Alberta man dies after dedicating his life to protecting the heritage of country grain elevators on the Prairies
More than 17 years ago, when Jim Pearson was having dinner with his parents, he had a sudden notion.
He’d been angry since the 9/11 terrorist bombings in New York City several months earlier. A few days after the attack his mother had surgery for breast cancer.
Several weeks after 9/11, the Alberta Wheat Pool elevator burned to the ground in his hometown of Delia, Alta., a village 45 kilometre northeast of Drumheller. And then in July, 2002 Delia’s United Grain Growers elevator was torn down.
It was too much for Pearson. He told his parents he was seized by a special mission. He was going to local libraries to learn more about Alberta’s historic wooden country grain elevators, once numbering more than 1,700 but down to just a couple of hundred in 2002. His initial goal was to create a map showing the location of every one of them, past and present.
“I believe the combined anger and emotions he experienced by the 9/11 tragedy and the loss of Delia’s elevator was the catalyst that channelled his focus to help him create what eventually became Vanishing Sentinels,” said Pearson’s younger sister, Carmen Davis.
Her brother had been diagnosed a few years earlier with Asperger syndrome, a form of autism causing significant difficulties with social interaction.
“He suffered bullying, self-doubt and depression most of his life and it was a tremendous relief for him to finally have an understanding of himself,” said Davis.
“He embraced the diagnosis and basically said to the world, ‘this is me, like me or don’t. Accept me or don’t, but this is me.”
Within a few short years her proudly eccentric brother, who was also a passionate Star Trek fan, had not only created his Vanishing Sentinels website, but also documented thousands of country grain elevators. At his own expense, he vigorously collected information anywhere he could, from libraries, academic and corporate books and reports, provincial and national archives and hundreds of one-on-one interviews.
Along the way he self-published four books. Pearson, a schooled graphic artist, also meticulously created hundreds of card stock grain elevators and calendars, which he brought with him to countless presentations at schools, historical societies and local museums.
“I remember walking into a conference room and seeing a table full of miniature grain elevators,” recalled Jason Paul Sailer, a Lethbridge architectural technologist and president of the Ogilvie Wooden Grain Elevator Society, which is working to preserve the 94-year-old Ogilvie Flour Mills grain elevator in Wrentham, Alta.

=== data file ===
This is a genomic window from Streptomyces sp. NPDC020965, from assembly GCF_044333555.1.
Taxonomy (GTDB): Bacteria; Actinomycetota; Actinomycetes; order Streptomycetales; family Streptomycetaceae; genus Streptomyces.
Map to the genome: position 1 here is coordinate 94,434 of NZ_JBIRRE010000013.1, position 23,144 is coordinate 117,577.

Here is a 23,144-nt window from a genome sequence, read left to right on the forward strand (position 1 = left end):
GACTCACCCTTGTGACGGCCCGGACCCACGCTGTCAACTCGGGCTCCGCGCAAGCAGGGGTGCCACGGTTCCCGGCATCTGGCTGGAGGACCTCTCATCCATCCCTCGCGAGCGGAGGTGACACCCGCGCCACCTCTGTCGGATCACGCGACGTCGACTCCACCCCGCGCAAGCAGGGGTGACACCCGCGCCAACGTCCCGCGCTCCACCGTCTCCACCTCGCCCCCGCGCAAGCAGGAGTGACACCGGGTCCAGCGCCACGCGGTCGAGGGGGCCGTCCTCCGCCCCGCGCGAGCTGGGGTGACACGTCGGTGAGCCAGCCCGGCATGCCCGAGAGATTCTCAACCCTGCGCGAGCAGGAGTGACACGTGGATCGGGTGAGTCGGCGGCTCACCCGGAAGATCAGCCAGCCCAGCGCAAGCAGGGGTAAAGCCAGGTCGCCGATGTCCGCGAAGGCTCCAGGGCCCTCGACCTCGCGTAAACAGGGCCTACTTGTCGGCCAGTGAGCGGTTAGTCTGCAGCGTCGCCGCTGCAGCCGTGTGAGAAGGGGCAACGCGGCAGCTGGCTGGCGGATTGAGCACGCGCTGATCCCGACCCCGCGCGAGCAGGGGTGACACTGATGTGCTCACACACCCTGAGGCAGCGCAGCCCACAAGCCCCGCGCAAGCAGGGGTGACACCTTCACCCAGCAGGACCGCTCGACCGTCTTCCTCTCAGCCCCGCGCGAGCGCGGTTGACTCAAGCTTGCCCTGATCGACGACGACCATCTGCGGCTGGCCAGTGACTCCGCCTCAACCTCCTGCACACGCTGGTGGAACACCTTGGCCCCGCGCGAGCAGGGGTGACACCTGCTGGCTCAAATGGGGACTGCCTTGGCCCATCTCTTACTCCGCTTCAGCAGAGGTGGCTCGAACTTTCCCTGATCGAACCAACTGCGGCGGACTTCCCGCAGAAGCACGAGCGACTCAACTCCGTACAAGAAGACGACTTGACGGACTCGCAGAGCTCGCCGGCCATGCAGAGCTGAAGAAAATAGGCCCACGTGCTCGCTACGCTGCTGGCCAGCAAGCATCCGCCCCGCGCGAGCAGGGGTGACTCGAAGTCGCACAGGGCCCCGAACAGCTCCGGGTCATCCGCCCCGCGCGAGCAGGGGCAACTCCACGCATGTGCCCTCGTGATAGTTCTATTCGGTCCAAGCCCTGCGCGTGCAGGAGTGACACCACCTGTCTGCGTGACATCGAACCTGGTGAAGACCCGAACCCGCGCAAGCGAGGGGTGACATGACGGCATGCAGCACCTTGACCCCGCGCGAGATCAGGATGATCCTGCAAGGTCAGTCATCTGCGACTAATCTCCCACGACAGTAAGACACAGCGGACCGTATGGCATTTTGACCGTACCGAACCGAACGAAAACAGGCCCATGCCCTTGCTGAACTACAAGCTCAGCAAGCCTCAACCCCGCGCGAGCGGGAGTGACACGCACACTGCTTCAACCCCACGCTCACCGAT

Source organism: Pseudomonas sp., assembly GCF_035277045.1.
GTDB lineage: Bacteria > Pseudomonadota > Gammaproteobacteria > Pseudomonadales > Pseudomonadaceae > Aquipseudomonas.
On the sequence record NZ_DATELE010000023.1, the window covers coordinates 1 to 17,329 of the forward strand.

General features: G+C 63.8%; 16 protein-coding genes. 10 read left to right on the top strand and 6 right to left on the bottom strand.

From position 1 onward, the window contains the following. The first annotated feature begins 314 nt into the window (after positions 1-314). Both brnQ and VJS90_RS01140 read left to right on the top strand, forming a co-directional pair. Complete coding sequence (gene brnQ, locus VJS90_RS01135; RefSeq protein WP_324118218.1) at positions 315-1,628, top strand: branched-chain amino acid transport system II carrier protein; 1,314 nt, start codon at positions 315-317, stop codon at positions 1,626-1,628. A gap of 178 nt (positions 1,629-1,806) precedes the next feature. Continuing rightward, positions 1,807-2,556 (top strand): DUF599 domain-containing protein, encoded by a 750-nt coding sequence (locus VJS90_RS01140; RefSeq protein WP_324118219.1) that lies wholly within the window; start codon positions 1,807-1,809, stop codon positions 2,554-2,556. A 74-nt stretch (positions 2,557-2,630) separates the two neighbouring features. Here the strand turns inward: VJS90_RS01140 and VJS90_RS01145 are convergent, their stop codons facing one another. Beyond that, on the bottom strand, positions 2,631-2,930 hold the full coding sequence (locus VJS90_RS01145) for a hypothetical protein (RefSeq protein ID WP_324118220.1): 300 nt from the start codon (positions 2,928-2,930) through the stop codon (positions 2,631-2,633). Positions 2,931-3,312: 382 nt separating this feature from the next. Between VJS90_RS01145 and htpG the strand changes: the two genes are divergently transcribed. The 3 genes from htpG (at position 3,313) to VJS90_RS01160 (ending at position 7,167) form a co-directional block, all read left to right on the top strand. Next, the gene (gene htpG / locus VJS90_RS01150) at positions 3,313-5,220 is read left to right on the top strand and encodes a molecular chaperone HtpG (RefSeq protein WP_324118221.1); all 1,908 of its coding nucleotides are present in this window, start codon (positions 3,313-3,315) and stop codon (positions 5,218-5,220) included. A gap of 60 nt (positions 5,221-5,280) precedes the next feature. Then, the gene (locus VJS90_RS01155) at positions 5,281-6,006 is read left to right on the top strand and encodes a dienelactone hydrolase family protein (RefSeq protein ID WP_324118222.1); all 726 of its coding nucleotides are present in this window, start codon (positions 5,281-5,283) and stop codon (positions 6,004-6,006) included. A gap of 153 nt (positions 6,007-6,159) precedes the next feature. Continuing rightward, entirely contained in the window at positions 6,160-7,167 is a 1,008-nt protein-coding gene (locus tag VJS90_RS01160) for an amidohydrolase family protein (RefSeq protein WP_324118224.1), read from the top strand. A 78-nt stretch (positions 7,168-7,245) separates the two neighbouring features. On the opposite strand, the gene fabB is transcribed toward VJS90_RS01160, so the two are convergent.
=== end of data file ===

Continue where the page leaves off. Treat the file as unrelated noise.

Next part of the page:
“As soon as he saw me, he stuck out his hand for a handshake. I had to ask him about the card stock elevators. There were literally hundreds of them on the table, different colours, companies, sizes, and all handmade.
“Jim mentioned he was intrigued with our Wrentham project and if we ever needed anything he would gladly help. He offered to put some advertising on his web page for us, which we accepted — anything to help us get the project rolling.”
Pearson also made himself available whenever he got wind that another grain elevator was facing imminent demolition. He would immediately load up his car and race to the doomed sentinel. He eagerly chatted with media to spread the message of preserving the iconic structure’s memories and historical importance for future generations.
By this time Pearson proudly labelled himself a “vatorologist” and led a small but dedicated community of writers, photographers and grain elevator enthusiasts who followed his inspiration to preserve the memories of the iconic vator, the pioneer symbol of Western Canada’s quest for prosperity on the untamed and unbroken prairie.
Along the way every vatorologist was in awe of Pearson’s knowledge, commitment, perseverance and courage in the face of constant adversity.
“For him, specifically, it was all about the grain elevators, those prairie sentinels once so common out this way but now few in number and with most but a memory,” said Calgary writer Chris Doering, co-owner with his wife, Connie, of the heritage journalism blog site, Off The Beaten Path with Chris & Connie.
“He’d think nothing of driving hours across country to get the photos, to get the facts. It had to be done. With no one else stepping up, it became his to do.
“He was an inspiration.… We originally thought him crazy but now see he was a visionary.”
Pearson, revered by thousands for his never-ending quest to “save the past for the future,” died Dec. 30 at his Drumheller, Alta., home at the age of 57.
He had been seriously ill for the past few years, but never wavered from his mission. Just six weeks earlier he enthusiastically accepted an invitation to speak at a grain elevator photography show in Olds, Alta.
Hundreds of family members, friends, vatorologists and Trekkies gathered for Pearson’s Jan. 11 memorial service in Drumheller. The Trekkies, noting Pearson was the man who designed the Starship Enterprise monument at the Vulcan Tourism and Trek Station in Vulcan, Alta., came in full costume to salute their friend.
“I’ll never look at it (Starship) the same again,” said Trekkie Russell Skeet, a morning news anchor for Golden West Radio in High River, Alta.
“There’s already a move afoot among Jim’s friends to have a plaque made to be placed on the base of the Starship to commemorate Jim.”
As for the dozen vatorologists who attended the memorial service, they later assembled down the main Badlands highway at the ghost town of Dorothy for a tribute photo near the threatened ancient country grain elevator.
“His work was unprecedented,” said Matthew Tolton, a Manitoba grain elevator enthusiast who joined the gathering in Dorothy.
“I was honoured to be able to collaborate on his Manitoba book and contribute photos. I intend to carry on his passion with Manitoba’s elevators, but his shoes will never be filled.”